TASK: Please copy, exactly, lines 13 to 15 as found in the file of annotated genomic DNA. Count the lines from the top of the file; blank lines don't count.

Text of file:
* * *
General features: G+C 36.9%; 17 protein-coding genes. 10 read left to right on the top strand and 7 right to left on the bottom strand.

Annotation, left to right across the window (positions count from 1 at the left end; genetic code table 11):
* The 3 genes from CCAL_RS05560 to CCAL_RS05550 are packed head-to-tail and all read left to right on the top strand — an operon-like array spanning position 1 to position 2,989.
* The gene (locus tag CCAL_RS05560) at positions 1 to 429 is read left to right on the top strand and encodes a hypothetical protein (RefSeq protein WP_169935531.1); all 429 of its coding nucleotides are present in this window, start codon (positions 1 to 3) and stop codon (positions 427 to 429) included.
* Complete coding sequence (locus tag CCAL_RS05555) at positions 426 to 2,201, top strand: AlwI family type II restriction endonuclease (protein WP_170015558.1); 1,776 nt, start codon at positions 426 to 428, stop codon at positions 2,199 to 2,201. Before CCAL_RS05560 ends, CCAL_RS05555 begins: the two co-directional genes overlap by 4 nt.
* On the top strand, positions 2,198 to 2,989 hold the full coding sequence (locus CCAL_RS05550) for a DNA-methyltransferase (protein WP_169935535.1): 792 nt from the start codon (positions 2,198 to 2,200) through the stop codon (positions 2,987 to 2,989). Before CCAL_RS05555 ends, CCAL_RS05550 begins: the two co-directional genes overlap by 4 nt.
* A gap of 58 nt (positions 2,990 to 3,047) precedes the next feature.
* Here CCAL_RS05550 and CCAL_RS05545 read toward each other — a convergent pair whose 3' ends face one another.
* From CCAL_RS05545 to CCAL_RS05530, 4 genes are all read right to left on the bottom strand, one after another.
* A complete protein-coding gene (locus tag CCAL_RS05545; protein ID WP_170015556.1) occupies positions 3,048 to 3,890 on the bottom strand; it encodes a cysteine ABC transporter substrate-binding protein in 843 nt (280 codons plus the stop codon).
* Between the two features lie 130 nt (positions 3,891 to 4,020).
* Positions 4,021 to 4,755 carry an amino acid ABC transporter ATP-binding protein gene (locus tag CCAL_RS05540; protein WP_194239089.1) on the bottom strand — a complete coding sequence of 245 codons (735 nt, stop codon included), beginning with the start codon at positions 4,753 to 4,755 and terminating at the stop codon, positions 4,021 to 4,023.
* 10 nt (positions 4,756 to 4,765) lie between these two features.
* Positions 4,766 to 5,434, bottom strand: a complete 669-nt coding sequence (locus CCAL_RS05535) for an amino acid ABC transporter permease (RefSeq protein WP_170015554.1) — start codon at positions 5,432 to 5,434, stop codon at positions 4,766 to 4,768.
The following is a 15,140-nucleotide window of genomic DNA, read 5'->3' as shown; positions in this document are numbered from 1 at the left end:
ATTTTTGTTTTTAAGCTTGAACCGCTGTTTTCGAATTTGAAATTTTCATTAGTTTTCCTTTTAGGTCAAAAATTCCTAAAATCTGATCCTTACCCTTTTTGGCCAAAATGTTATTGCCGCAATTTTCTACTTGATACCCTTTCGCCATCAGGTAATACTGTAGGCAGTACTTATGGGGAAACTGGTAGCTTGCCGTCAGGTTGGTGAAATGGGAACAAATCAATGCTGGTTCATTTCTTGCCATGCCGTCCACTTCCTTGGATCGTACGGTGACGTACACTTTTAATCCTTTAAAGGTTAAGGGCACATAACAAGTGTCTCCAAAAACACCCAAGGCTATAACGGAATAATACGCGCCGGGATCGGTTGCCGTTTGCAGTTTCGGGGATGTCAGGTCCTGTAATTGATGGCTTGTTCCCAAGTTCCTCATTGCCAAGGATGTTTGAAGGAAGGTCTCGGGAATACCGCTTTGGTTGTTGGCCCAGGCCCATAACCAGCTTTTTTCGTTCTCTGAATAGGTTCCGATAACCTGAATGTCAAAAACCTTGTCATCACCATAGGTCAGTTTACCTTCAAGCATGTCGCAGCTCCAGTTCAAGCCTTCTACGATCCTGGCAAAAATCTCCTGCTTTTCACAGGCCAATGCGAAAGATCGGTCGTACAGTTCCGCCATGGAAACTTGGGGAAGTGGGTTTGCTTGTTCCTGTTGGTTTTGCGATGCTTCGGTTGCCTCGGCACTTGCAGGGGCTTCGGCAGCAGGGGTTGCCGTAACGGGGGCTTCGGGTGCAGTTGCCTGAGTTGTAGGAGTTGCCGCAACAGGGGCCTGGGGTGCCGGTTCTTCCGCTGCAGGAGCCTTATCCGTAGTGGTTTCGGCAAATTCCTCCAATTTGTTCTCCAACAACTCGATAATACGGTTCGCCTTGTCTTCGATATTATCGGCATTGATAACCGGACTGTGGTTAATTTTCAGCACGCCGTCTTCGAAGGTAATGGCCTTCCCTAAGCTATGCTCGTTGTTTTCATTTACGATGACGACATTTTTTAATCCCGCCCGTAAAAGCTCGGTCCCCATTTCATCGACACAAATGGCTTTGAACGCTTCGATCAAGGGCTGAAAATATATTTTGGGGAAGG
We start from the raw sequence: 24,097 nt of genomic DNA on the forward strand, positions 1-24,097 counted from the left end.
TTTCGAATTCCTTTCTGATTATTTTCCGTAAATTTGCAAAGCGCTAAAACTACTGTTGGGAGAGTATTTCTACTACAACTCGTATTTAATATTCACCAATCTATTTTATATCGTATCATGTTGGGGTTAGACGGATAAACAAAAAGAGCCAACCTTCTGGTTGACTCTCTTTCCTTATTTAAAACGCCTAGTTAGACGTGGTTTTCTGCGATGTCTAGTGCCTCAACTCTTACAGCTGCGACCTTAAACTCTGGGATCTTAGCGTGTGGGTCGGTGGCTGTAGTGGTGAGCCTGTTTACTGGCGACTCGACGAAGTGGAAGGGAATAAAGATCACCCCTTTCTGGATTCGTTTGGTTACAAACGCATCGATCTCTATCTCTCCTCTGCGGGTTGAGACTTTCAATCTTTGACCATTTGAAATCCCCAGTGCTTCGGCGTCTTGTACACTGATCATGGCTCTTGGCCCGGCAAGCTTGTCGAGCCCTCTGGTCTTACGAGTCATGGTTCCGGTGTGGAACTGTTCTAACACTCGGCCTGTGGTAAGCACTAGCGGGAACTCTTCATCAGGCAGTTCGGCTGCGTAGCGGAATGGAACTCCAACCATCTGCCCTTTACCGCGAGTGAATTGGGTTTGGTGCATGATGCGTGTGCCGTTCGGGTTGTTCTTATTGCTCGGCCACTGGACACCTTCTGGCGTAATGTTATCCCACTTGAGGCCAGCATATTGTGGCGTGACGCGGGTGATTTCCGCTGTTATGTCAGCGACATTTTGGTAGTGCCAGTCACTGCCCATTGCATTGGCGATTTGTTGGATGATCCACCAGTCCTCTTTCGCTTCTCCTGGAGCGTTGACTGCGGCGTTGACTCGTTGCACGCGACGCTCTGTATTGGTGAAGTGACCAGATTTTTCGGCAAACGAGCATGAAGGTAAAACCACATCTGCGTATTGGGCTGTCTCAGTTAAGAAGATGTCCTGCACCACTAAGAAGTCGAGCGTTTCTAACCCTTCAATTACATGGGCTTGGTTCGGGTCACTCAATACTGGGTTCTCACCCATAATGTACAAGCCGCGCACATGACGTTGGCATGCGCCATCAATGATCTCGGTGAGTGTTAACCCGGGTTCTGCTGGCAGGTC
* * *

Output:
* 10 nt (positions 4,756 to 4,765) lie between these two features.
* Positions 4,766 to 5,434, bottom strand: a complete 669-nt coding sequence (locus CCAL_RS05535) for an amino acid ABC transporter permease (RefSeq protein WP_170015554.1) — start codon at positions 5,432 to 5,434, stop codon at positions 4,766 to 4,768.
The following is a 15,140-nucleotide window of genomic DNA, read 5'->3' as shown; positions in this document are numbered from 1 at the left end: